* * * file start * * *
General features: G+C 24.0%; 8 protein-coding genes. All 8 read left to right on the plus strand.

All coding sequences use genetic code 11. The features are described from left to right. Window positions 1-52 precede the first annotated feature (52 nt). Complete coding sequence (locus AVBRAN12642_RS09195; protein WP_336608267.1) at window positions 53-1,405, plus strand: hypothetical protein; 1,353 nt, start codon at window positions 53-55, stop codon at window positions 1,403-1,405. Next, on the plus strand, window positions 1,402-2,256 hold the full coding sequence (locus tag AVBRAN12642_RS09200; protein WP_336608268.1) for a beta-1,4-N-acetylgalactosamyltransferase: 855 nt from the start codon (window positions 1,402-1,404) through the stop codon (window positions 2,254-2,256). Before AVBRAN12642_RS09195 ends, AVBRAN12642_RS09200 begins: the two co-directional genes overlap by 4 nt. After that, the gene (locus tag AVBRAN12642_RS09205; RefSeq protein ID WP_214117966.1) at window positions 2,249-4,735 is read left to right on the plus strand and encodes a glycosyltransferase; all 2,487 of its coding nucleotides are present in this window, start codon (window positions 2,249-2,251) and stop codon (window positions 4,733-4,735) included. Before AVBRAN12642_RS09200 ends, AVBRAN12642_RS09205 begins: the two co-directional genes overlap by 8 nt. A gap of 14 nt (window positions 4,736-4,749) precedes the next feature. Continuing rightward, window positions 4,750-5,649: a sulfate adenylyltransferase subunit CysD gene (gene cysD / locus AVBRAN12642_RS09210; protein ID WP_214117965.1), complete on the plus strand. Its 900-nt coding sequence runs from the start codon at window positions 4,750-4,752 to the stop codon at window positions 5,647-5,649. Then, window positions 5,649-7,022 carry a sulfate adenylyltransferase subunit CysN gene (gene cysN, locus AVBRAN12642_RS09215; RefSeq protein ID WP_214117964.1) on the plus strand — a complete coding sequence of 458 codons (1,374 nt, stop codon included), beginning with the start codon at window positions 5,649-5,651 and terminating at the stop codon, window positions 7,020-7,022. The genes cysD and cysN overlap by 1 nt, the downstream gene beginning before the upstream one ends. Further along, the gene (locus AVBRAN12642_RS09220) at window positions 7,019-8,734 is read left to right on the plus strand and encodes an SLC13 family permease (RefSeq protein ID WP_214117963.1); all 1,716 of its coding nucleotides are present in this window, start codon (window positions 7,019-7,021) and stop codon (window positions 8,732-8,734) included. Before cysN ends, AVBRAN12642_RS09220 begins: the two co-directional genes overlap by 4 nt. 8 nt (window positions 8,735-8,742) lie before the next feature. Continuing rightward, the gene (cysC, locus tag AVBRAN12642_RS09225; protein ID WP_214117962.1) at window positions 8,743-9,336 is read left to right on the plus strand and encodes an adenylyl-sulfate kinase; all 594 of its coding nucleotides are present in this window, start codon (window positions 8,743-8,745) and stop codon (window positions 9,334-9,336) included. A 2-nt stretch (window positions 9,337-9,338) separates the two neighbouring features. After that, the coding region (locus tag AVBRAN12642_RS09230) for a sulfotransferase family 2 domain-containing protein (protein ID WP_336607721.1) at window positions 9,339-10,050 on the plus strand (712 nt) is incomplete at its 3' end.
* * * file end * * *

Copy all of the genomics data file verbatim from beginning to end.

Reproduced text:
General features: G+C 24.0%; 8 protein-coding genes. All 8 read left to right on the plus strand.

All coding sequences use genetic code 11. The features are described from left to right. Window positions 1-52 precede the first annotated feature (52 nt). Complete coding sequence (locus AVBRAN12642_RS09195; protein WP_336608267.1) at window positions 53-1,405, plus strand: hypothetical protein; 1,353 nt, start codon at window positions 53-55, stop codon at window positions 1,403-1,405. Next, on the plus strand, window positions 1,402-2,256 hold the full coding sequence (locus tag AVBRAN12642_RS09200; protein WP_336608268.1) for a beta-1,4-N-acetylgalactosamyltransferase: 855 nt from the start codon (window positions 1,402-1,404) through the stop codon (window positions 2,254-2,256). Before AVBRAN12642_RS09195 ends, AVBRAN12642_RS09200 begins: the two co-directional genes overlap by 4 nt. After that, the gene (locus tag AVBRAN12642_RS09205; RefSeq protein ID WP_214117966.1) at window positions 2,249-4,735 is read left to right on the plus strand and encodes a glycosyltransferase; all 2,487 of its coding nucleotides are present in this window, start codon (window positions 2,249-2,251) and stop codon (window positions 4,733-4,735) included. Before AVBRAN12642_RS09200 ends, AVBRAN12642_RS09205 begins: the two co-directional genes overlap by 8 nt. A gap of 14 nt (window positions 4,736-4,749) precedes the next feature. Continuing rightward, window positions 4,750-5,649: a sulfate adenylyltransferase subunit CysD gene (gene cysD / locus AVBRAN12642_RS09210; protein ID WP_214117965.1), complete on the plus strand. Its 900-nt coding sequence runs from the start codon at window positions 4,750-4,752 to the stop codon at window positions 5,647-5,649. Then, window positions 5,649-7,022 carry a sulfate adenylyltransferase subunit CysN gene (gene cysN, locus AVBRAN12642_RS09215; RefSeq protein ID WP_214117964.1) on the plus strand — a complete coding sequence of 458 codons (1,374 nt, stop codon included), beginning with the start codon at window positions 5,649-5,651 and terminating at the stop codon, window positions 7,020-7,022. The genes cysD and cysN overlap by 1 nt, the downstream gene beginning before the upstream one ends. Further along, the gene (locus AVBRAN12642_RS09220) at window positions 7,019-8,734 is read left to right on the plus strand and encodes an SLC13 family permease (RefSeq protein ID WP_214117963.1); all 1,716 of its coding nucleotides are present in this window, start codon (window positions 7,019-7,021) and stop codon (window positions 8,732-8,734) included. Before cysN ends, AVBRAN12642_RS09220 begins: the two co-directional genes overlap by 4 nt. 8 nt (window positions 8,735-8,742) lie before the next feature. Continuing rightward, the gene (cysC, locus tag AVBRAN12642_RS09225; protein ID WP_214117962.1) at window positions 8,743-9,336 is read left to right on the plus strand and encodes an adenylyl-sulfate kinase; all 594 of its coding nucleotides are present in this window, start codon (window positions 8,743-8,745) and stop codon (window positions 9,334-9,336) included. A 2-nt stretch (window positions 9,337-9,338) separates the two neighbouring features. After that, the coding region (locus tag AVBRAN12642_RS09230) for a sulfotransferase family 2 domain-containing protein (protein ID WP_336607721.1) at window positions 9,339-10,050 on the plus strand (712 nt) is incomplete at its 3' end.